Since his presidential campaign, Donald Trump threatened to build a concrete wall along the border to prevent illegal immigration. However, the wall might also have a significant impact on the environment; it even threatens thousand of plants and animals in the US and Mexico.
Some environmentalists argue that it seems to be impossible to measure the damages or negative consequences the wall might have on the environment. This region, called the Sky Islands, contains more than 7,000 species, most of which would struggle to cross the wall.
The Border Region
The wall is thought to cover some areas where New Mexico and Arizona meet Mexico; it would involve a vast protected landscapes in North America. The region has deserts and mountains with subtropical climates and temperate, and it includes the Sky Island.
The region is surrounded by mountains and vegetation. What is more, there are mammals like bears, lions, and sheep as well as birds. A lot of them live here as it is a vast region, a proper habitat even though the water might be a limiting factor and quite unpredictable for the species.
Thus, it is important for the animals to be able to find food and water freely. This freedom have been restricted by the US- Mexican fences approved in 2006. Many sectors were surrounded by these fences making it difficult for animals to move around the place freely.
Barriers Modify the Wildlife
It seems impossible to be sure about how wildlife is really affected or modified by the barriers. This is because some aspects should be considered like how animals move around the territory, the quality of it, and if they are able to penetrate the barriers or not.
The variables are many, and it would take extensive studies to determine the actual harmful effect barriers have on nature. For sure, it can be said that they affect in a lousy way wildlife, but it is not clear up to what extent these consequences go.
Some analysts argued that “Connectivity is really essential, and we know that species that have certain traits are going to be negatively affected,” what is more, there might be some breaks in the fencing which might be used by these animals to jump or slip.
In 2009, a study revealed that a considerable amount of gene flow between desert in the U.S and Mexico which suggested that an impenetrable border barrier was transposed modifying the environment. Expert speculated on the idea that there may not be serious consequences, but if the population is small, it might bring about considerable changes in the development of the species.
Regarding birds, the pygmy owls rarely take flights to clear border fences and avoid gaps in vegetation, however, their connectivity should be maintained to keep them living in the U.S area where they are more jeopardized.
In the case of jaguars, it seems that the Fish and Wildlife Service is applying a recovery plan focused on conservation efforts on their population which is believed to be less than 300 animals. They are almost extinct in the country, and the fence would make it impossible to recover the species.
Protect the Corridors to Protect Species
Natural corridors should be kept open and passable in order to protect wildlife. There exists some refugees like the one in southeastern Arizona called San Bernardino, which support a high number of endangered fish. So the river corridor does not need to be fenced and, at the same time, to reduce traffic in the refuge to let the fish be free.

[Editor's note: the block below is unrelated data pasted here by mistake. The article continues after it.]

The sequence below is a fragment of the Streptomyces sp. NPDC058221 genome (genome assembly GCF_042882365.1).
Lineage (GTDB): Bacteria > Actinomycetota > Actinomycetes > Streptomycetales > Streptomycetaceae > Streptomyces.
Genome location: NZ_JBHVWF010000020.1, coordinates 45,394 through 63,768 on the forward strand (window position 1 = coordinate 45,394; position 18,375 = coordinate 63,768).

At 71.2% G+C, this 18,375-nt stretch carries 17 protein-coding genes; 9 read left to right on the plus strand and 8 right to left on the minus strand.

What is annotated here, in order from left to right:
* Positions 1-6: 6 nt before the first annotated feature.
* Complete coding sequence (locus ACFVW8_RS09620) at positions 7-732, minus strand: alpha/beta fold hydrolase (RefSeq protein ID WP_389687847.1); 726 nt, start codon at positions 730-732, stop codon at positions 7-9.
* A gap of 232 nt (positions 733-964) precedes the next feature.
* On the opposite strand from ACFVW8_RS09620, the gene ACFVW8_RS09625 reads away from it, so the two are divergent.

Something similar happens in the mountain range like the Baboquivari and Patagonia, where there is no fence yet but some strings of wire or vehicle barriers that makes wildlife permeable. This is a habitat for numerous species because it has 49 mountainous miles for animals to run free.
As climate is changing, it would be vital to protect these places in the near future. Temperatures have already become hotter and seasons are shorter, even winter is drier. Southern New Mexico lands might present an opportunity to apply some kind of solution, thinking in long terms, to the conditions in which species should adopt.
Experts affirmed that the US has “a lot of capacity on our U.S. public lands to implement adaptation strategies,” that might include restoring streams and seeps, as well as harvesting rainwater. Likewise, connectivity is a must if the protection and conservation plan is going to be held.
A ‘No’ to the Wall
Most scientist and conservationist protest against the construction of the wall, they claim that it would be devastating for hundreds of species and it will lead to the extinction of several species in the U.S, like the jaguar.
They argue that this impenetrable division might not only destroy or damage the natural habitat of these animals both side of the wall but also it might cause a massive disruption. Besides, the wall might prevent genetic diversity which is necessary for animals sustainability so it might lead to a loss of natural resources.
Extremists believe that the division would be catastrophic for the environment, and a decision should be taken right now, there is no time to waste on debating the matter. Borders need to be controlled and protected so animals wildlife would not be affected in a negative form. They are even suspicious about Trump’s administration which might be building “ the perfect extension process.”
The construction of the new wall seems to be impossible to prevent. For some people, it might portray or represent some control over illegal immigration. But, in the environmental world in the US and Mexico borderlands, it might symbolize long-term negative consequences for an enormous amount of endangered species.